Folks, we have a new tree pest in town, and if you think this article sounds overly dramatic, we assure you it is not. I recently sat in on a community meeting of state, county and local stakeholders to get the “scoop”. Everyone needs to care, be aware, and take action on your property as this pest is easily carried via compost, firewood, and mulch. Please help spread the word to neighbors, friends, family and your networks, like civic groups, church, etc. Below are pertinent information and links.
Deborah - Executive Director
The Polyphagous Shot Hole Borer (PSHB) is an invasive beetle (Vietnam origin) that attacks common native and landscape trees. The tiny beetle tunnels into host trees and spreads Fusarium Dieback (FD), a fungus that disrupts the transport of water and nutrients in the tree. This leads to branch dieback and overall decline of the host tree. This beetle has recently been discovered in the Ojai Valley.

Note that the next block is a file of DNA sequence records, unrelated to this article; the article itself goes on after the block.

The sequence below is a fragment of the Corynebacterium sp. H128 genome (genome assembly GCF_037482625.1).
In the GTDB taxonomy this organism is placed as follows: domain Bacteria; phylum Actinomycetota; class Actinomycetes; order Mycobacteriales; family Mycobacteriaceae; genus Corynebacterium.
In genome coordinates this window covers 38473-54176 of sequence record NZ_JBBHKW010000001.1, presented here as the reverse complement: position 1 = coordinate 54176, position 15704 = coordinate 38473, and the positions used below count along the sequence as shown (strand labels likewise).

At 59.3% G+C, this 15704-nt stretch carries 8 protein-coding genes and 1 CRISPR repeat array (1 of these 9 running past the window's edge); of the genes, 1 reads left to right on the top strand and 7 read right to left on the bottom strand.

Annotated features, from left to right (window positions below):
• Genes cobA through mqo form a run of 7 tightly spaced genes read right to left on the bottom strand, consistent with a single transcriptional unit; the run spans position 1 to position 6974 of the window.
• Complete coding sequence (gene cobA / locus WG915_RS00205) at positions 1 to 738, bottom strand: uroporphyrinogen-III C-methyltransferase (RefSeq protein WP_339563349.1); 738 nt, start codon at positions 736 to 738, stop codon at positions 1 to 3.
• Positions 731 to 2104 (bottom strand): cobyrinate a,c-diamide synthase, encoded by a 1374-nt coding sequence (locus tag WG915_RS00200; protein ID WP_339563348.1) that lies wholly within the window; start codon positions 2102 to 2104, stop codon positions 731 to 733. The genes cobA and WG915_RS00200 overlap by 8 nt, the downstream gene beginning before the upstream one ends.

A closely related beetle (Taiwan origin) called the Kuroshio Shot Hole Borer (KSHB) has been detected in San Diego County. KSHB looks identical to PSHB and also carries disease-causing fungi, but the species are genetically distinct.
Final word from Ojai Valley Land Conservancy, executive director, Brian Stark – “… while our local avocado growers have been aware of this threat for a while, there hasn’t been much talk about it among environmental organizations. Unlike most of the agricultural pests we experience in our area, this one targets a much wider variety of trees that include Coast Live Oak, Sycamore, Alders and other native trees that define our landscapes and habitats in the Ojai Valley.
This is a very different pest than the Asian Citrus Psyllid, which only affects citrus [and close relatives]. At present there are no large scale/government sponsored efforts or mandates to address this threat. We have a much better chance of understanding and addressing the threats presented by the PSHB, if we approach it as a larger environmental risk to native habitats and not just as an agricultural threat.